Posted by Masakim on October 11, 2001
In Reply to: 'You get on my wick!' posted by Bruce Kahl on October 11, 2001
: : : We all know that to get on someone's 'wick' is to annoy them. Where does the saying derive from - what has the 'wick' got to do with anything?
: get on one's wick/t i t s vb British
: to irritate, annoy or vex. The 'wick' in question, unknown to many speakers, is a now rather archaic shortening of hampton wick, rhyming slang for prick (which is nowadays more usually shortened to hampton). In spite of the implied gender difference, both versions of the expression are used indiscriminately by both men and women.
: 'It really gets on my t i t s when someone calls me a career woman.'
: (Recorded, female journalist, London, ).
: Bloomsbury Dictionary of Contemporary Slang, © Tony Thorne 1997
wick The penis. From Hamton Wick, rhyming slang for prick. Dip
the wick is sexual intercourse, a widespread male expression. 'It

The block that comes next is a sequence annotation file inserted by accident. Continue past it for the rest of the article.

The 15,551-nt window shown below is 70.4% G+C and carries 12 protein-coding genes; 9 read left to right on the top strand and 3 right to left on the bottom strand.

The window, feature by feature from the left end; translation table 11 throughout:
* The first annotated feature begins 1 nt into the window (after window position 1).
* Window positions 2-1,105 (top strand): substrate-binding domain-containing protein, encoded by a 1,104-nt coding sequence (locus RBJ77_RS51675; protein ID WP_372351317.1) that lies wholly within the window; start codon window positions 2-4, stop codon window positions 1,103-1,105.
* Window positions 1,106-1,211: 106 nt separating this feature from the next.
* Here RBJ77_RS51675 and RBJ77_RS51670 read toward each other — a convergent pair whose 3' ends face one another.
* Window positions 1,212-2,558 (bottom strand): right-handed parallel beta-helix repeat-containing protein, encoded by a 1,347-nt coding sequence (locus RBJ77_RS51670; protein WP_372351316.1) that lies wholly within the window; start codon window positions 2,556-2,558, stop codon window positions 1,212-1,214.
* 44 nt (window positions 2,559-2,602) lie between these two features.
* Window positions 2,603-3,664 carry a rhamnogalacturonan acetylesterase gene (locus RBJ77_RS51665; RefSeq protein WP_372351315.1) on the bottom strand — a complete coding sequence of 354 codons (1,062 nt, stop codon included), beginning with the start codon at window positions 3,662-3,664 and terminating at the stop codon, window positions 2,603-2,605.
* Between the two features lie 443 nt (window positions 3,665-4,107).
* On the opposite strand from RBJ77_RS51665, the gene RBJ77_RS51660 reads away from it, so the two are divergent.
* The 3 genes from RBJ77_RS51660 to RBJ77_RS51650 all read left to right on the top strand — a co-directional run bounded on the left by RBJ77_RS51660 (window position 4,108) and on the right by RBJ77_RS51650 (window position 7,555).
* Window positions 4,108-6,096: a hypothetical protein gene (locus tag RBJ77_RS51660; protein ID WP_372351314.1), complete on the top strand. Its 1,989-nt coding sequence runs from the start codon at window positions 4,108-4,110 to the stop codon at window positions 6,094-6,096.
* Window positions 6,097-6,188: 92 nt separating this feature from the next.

gets on my wick' i.e. 'it gets on my nerves' has the same root,
but the expression is so many stages removed from its origin that
the literal meaning penis is generally forgotten and women _and_
men use the expression.
Hampton Wick Penis. Cockney rhyming slang for 'prick' often shortened to Hampton. The name comes from the London suburb, and it is one of the more widely known rhyming slang terms.
From _The Slanguage of Sex_ by Brigid McConville & John Shearlaw
This Sherlock Holmes act of yours gets right on my t i t s. (J. Wilson, 1977)
Gets on my wick, she do. (B. Francis, 1984)
The way you talk about Pat gets on my wick. (Kenneth Benton, 1977)